Massive Dumping of Fracking Wastewater into Aquifers Shows Big Oil’s Power in California
OCTOBER 15, 2014
By Dan Bacher
As the oil industry spent record amounts on lobbying in Sacramento and made record profits, documents obtained by the Center for Biological Diversity reveal that almost 3 billion gallons of oil industry wastewater were illegally dumped into Central California aquifers that supply drinking water and irrigation water for farms.
The Center said the wastewater entered the aquifers through at least nine injection disposal wells used by the oil industry to dispose of waste contaminated with fracking (hydraulic fracturing) fluids and other pollutants.
The documents also reveal that Central Valley Regional Water Quality Board testing found high levels of arsenic, thallium and nitrates, contaminants sometimes found in oil industry wastewater, in water-supply wells near these waste-disposal operations.
Pinkwashing: Fracking Company Teams Up With Susan G. Komen to ‘End Breast Cancer Forever’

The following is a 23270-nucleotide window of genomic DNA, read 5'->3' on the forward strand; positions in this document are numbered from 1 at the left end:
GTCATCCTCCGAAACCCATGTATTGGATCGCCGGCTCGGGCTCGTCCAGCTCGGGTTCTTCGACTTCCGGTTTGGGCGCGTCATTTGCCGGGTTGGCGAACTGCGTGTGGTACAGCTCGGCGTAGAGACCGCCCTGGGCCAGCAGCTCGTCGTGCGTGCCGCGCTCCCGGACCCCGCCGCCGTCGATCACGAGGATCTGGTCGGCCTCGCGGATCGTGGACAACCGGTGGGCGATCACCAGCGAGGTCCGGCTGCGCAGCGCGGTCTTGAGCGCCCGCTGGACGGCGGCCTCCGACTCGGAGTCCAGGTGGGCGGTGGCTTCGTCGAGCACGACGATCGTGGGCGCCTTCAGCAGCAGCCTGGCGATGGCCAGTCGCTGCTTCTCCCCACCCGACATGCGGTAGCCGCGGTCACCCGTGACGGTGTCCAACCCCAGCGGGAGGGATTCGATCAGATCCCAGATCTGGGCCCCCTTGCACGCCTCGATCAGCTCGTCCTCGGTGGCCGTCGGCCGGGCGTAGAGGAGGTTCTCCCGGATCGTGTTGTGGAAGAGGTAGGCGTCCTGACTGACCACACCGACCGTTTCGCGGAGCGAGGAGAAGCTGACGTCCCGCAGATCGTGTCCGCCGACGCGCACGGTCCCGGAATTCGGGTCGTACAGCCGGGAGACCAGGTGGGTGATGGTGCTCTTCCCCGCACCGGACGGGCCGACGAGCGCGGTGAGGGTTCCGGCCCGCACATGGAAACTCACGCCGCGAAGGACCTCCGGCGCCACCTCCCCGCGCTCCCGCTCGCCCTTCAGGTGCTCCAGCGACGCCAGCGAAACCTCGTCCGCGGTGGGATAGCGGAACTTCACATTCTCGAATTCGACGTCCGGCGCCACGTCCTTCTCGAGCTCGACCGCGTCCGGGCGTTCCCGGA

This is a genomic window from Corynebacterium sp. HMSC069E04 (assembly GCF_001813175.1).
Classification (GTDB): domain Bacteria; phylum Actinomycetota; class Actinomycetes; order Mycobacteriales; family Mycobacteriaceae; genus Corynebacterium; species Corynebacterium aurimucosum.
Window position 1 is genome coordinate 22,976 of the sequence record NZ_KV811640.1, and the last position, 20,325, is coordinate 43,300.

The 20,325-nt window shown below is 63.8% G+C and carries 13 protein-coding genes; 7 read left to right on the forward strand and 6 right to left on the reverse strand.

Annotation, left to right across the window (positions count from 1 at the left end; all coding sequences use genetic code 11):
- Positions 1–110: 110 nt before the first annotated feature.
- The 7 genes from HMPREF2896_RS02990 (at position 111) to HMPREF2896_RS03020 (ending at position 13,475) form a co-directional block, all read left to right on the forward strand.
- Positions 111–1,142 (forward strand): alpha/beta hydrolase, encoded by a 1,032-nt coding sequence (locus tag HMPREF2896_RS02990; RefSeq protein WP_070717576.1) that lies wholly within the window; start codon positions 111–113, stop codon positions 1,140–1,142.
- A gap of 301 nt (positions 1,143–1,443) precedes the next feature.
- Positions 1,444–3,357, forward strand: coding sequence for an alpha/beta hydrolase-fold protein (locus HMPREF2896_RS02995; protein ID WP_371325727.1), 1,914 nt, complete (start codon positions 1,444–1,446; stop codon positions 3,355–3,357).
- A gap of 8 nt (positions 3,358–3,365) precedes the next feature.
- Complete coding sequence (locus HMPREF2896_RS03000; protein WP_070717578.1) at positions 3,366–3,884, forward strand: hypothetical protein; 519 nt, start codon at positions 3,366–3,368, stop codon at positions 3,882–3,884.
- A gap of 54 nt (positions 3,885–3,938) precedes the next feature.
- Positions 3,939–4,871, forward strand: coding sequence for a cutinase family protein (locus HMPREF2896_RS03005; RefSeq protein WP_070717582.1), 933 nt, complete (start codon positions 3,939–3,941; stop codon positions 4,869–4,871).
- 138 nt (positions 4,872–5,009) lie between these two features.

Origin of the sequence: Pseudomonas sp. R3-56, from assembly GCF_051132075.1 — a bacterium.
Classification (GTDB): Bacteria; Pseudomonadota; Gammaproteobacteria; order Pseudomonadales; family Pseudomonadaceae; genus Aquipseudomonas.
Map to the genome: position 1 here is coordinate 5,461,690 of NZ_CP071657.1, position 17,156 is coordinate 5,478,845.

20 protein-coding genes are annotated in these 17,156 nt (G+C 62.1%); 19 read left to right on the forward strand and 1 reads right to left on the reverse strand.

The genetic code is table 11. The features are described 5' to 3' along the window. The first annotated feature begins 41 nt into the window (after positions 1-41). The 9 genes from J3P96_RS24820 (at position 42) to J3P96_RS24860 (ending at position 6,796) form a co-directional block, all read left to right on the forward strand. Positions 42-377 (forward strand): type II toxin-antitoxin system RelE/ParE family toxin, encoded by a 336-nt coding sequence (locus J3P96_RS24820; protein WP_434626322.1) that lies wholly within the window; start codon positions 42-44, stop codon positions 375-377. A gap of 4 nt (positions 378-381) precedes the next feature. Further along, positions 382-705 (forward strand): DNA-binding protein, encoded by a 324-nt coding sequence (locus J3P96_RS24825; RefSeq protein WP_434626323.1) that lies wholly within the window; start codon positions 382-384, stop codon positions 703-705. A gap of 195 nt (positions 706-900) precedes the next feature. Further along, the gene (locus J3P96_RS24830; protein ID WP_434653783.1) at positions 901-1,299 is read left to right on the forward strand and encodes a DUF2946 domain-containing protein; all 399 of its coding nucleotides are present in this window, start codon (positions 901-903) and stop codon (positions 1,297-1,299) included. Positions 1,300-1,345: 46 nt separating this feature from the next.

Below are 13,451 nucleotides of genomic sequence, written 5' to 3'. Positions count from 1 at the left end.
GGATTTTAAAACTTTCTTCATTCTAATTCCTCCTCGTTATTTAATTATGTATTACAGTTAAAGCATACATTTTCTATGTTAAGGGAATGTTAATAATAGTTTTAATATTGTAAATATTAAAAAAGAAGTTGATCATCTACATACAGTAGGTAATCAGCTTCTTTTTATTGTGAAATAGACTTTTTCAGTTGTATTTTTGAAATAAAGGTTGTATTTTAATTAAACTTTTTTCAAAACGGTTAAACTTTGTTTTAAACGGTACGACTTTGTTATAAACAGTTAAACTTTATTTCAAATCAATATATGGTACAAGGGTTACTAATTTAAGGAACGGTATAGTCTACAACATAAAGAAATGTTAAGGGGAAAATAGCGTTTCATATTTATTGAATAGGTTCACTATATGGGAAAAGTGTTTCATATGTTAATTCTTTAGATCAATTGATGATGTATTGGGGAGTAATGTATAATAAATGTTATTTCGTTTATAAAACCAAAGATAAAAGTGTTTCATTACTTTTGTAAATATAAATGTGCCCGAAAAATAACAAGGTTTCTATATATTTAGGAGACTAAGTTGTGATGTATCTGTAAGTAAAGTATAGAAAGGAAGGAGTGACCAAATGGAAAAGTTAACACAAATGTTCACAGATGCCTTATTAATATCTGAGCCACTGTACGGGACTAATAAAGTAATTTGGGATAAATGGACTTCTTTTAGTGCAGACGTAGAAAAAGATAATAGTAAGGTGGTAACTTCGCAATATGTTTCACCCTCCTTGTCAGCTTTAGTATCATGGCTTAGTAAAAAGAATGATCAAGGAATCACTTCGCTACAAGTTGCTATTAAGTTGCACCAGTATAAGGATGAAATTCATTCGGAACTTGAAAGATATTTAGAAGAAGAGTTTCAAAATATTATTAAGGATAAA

The answer is the image below, which, as I am writing, is going epidemically viral.
It’s hard to stop staring in utter baffled amazement. Is it some kind of … phallic cyborg?
The opening scene of a yet another sequel to Tremors? (Kevin Bacon! Nevada! Subterranean, worm-like, cross-dressing graboid!)
A sex toy from hell?
In fact, it’s all these things and more. Susan G. Komen, the largest breast cancer organization in America with more than 100,000 volunteers and partnerships in more than 50 countries, has teamed up with Baker Hughes, one of the world’s largest oilfield service companies with employees in more than 80 countries. Susan G. Komen hands out pink ribbons for breast cancer awareness, and Baker Hughes fracks. So, there you have it: a pink, fracking, drill head.
100-Percent Renewable Energy